Average Young Adult Finally Takes Car Into Shop After 8th Warning Light

ix in 10 Gen Zers and millennials have a complicated relationship — with their cars. A recent survey of 1,000 Gen Z (adults typically born between 1997 and 2012) and 1,000 millennial (those born between 1981 and 1996) car owners or lessees reveals that 59 percent are not sure whether they want to continue driving or replace their current vehicle.

People stop driving their car and get a new one when the upkeep surpasses their budget (39%), there are too many strange sounds or smells (38%), too many parts have to be replaced (37%), or too much of it is being held together by tape (37%).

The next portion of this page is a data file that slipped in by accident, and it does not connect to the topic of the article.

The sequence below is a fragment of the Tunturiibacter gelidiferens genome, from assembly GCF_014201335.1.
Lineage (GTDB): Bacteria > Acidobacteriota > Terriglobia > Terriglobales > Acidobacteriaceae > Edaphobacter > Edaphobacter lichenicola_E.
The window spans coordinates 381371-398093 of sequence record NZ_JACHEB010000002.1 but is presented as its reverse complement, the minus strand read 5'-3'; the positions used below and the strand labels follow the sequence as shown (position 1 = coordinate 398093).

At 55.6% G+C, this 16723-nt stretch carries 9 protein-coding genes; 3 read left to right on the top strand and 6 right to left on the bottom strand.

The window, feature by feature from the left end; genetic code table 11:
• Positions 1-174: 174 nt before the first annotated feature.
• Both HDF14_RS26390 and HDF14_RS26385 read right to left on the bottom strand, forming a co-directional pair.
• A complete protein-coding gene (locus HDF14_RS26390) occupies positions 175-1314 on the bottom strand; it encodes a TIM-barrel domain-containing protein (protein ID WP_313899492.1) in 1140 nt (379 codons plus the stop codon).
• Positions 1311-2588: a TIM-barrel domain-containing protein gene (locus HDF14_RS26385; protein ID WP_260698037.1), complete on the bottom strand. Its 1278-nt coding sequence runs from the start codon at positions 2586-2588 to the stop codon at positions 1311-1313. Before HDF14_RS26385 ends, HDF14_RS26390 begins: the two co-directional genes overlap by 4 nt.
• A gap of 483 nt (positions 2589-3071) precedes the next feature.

Conducted by OnePoll on behalf of Kelley Blue Book Service Advisor, the survey also finds it takes an average of eight warning lights for people to schedule vehicle maintenance. Seventy-nine percent do their own research about what their vehicle needs before seeing the mechanic. Another 66 percent will look things up after their visit and return with a better sense of what their vehicle needs.

Although drivers seem proactive when it comes to their vehicle’s upkeep, they may not always be forward-thinking when buying a car. Six in 10 now regret buying a car before inflation began in 2021. The loss of purchasing power, along with rising gas prices, have led 42 percent to seek a better-paying job or side gig to help pay for vehicle upkeep. Another 40 percent turn to DIY solutions for some of their vehicle maintenance.

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